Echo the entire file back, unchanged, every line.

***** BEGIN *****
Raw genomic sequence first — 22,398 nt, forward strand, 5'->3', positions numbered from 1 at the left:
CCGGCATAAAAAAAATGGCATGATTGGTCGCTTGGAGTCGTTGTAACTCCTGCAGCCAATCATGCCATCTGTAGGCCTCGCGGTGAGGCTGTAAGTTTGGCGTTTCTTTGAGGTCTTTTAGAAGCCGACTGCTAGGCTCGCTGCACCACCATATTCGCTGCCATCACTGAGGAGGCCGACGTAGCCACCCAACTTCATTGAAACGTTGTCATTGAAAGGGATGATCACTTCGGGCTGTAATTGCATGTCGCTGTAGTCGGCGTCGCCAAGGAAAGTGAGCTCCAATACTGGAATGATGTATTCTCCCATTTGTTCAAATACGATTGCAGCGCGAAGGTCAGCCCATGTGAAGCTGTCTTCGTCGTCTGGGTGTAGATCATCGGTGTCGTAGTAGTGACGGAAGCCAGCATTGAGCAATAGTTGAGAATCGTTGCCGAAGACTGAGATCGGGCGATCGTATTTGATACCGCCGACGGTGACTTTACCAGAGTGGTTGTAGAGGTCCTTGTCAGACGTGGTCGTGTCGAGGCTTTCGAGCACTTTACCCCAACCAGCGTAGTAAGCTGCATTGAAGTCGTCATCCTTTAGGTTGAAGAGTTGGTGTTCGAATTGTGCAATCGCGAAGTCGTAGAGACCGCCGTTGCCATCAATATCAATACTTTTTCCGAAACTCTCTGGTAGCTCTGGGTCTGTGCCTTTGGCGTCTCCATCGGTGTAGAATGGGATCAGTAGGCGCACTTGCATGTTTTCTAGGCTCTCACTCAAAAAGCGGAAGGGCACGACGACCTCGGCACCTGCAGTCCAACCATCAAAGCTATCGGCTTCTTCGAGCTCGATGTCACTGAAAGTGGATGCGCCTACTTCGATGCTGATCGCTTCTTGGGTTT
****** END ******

Raw genomic sequence first — 22,398 nt, forward strand, 5'->3', positions numbered from 1 at the left:
CCGGCATAAAAAAAATGGCATGATTGGTCGCTTGGAGTCGTTGTAACTCCTGCAGCCAATCATGCCATCTGTAGGCCTCGCGGTGAGGCTGTAAGTTTGGCGTTTCTTTGAGGTCTTTTAGAAGCCGACTGCTAGGCTCGCTGCACCACCATATTCGCTGCCATCACTGAGGAGGCCGACGTAGCCACCCAACTTCATTGAAACGTTGTCATTGAAAGGGATGATCACTTCGGGCTGTAATTGCATGTCGCTGTAGTCGGCGTCGCCAAGGAAAGTGAGCTCCAATACTGGAATGATGTATTCTCCCATTTGTTCAAATACGATTGCAGCGCGAAGGTCAGCCCATGTGAAGCTGTCTTCGTCGTCTGGGTGTAGATCATCGGTGTCGTAGTAGTGACGGAAGCCAGCATTGAGCAATAGTTGAGAATCGTTGCCGAAGACTGAGATCGGGCGATCGTATTTGATACCGCCGACGGTGACTTTACCAGAGTGGTTGTAGAGGTCCTTGTCAGACGTGGTCGTGTCGAGGCTTTCGAGCACTTTACCCCAACCAGCGTAGTAAGCTGCATTGAAGTCGTCATCCTTTAGGTTGAAGAGTTGGTGTTCGAATTGTGCAATCGCGAAGTCGTAGAGACCGCCGTTGCCATCAATATCAATACTTTTTCCGAAACTCTCTGGTAGCTCTGGGTCTGTGCCTTTGGCGTCTCCATCGGTGTAGAATGGGATCAGTAGGCGCACTTGCATGTTTTCTAGGCTCTCACTCAAAAAGCGGAAGGGCACGACGACCTCGGCACCTGCAGTCCAACCATCAAAGCTATCGGCTTCTTCGAGCTCGATGTCACTGAAAGTGGATGCGCCTACTTCGATGCTGATCGCTTCTTGGGTTT